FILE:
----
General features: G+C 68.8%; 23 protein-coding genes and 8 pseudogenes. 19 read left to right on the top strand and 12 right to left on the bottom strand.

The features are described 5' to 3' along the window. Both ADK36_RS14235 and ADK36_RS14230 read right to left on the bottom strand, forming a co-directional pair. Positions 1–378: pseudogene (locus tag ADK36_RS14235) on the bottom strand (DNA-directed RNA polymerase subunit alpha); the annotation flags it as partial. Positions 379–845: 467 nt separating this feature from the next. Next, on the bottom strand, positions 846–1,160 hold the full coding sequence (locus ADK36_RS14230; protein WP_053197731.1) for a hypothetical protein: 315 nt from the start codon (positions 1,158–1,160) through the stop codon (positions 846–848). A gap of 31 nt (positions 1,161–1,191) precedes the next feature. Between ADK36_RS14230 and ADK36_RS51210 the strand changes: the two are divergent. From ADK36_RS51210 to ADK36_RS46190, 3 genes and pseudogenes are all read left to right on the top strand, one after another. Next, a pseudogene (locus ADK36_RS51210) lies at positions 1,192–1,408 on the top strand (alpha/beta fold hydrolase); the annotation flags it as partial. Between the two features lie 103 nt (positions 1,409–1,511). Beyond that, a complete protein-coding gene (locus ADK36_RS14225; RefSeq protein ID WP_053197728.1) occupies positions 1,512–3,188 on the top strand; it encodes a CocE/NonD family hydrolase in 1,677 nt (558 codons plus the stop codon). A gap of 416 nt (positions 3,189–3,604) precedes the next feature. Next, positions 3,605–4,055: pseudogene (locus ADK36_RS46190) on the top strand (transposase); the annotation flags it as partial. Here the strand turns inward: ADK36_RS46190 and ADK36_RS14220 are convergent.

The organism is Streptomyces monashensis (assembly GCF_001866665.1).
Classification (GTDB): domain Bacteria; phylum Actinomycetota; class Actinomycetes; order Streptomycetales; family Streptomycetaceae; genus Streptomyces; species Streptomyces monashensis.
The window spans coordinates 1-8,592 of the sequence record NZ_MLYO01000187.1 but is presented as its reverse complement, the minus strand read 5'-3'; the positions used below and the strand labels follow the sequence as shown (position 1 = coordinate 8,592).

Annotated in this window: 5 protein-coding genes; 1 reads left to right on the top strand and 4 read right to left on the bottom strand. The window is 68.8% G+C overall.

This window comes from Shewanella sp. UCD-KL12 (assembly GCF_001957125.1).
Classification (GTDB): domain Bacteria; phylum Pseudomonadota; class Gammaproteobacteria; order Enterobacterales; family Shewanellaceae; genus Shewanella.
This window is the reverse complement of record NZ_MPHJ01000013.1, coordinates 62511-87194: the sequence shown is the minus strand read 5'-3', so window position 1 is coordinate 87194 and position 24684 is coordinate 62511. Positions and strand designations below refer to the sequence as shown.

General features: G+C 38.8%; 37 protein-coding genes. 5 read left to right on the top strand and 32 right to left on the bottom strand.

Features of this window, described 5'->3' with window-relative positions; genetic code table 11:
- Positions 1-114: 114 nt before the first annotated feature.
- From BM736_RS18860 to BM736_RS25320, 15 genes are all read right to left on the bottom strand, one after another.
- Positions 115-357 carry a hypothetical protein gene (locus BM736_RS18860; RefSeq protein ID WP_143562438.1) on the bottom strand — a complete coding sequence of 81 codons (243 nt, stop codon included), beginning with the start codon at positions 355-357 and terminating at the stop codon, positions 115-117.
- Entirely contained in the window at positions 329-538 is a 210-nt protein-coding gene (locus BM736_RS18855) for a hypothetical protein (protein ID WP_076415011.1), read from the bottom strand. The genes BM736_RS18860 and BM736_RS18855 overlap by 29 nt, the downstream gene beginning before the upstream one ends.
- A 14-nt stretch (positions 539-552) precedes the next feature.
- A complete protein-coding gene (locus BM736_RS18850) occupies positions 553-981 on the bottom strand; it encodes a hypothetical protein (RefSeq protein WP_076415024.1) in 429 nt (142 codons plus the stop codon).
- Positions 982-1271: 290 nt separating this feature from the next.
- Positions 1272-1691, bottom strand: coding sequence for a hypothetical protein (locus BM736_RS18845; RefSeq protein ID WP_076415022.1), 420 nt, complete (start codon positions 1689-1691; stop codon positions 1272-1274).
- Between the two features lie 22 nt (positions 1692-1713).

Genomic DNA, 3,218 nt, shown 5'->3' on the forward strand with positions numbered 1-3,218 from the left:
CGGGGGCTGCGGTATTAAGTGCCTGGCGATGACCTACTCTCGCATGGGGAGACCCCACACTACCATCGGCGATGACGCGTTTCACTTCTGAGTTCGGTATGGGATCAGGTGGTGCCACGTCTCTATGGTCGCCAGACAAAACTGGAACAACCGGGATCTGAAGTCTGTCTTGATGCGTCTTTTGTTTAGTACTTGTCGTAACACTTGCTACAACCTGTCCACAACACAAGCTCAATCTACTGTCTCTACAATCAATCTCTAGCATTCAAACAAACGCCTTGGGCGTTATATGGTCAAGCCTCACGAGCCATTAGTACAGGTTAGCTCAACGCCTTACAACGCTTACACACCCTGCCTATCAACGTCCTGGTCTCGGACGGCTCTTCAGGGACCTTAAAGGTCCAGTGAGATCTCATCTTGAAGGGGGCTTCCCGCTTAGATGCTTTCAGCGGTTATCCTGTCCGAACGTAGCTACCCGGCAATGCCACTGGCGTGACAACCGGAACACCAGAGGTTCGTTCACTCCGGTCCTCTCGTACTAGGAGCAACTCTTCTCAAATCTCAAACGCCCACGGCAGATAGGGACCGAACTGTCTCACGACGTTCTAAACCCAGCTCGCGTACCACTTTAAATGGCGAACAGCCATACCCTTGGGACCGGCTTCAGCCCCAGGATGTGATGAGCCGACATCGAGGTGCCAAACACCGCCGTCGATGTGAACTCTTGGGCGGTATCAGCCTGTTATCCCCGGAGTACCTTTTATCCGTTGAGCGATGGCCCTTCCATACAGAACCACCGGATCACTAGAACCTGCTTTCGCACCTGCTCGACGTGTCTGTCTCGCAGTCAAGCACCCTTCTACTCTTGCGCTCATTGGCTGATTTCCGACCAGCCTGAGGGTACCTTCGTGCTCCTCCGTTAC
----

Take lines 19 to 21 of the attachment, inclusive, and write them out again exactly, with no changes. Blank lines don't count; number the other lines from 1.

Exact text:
- Positions 1272-1691, bottom strand: coding sequence for a hypothetical protein (locus BM736_RS18845; RefSeq protein ID WP_076415022.1), 420 nt, complete (start codon positions 1689-1691; stop codon positions 1272-1274).
- Between the two features lie 22 nt (positions 1692-1713).

Genomic DNA, 3,218 nt, shown 5'->3' on the forward strand with positions numbered 1-3,218 from the left: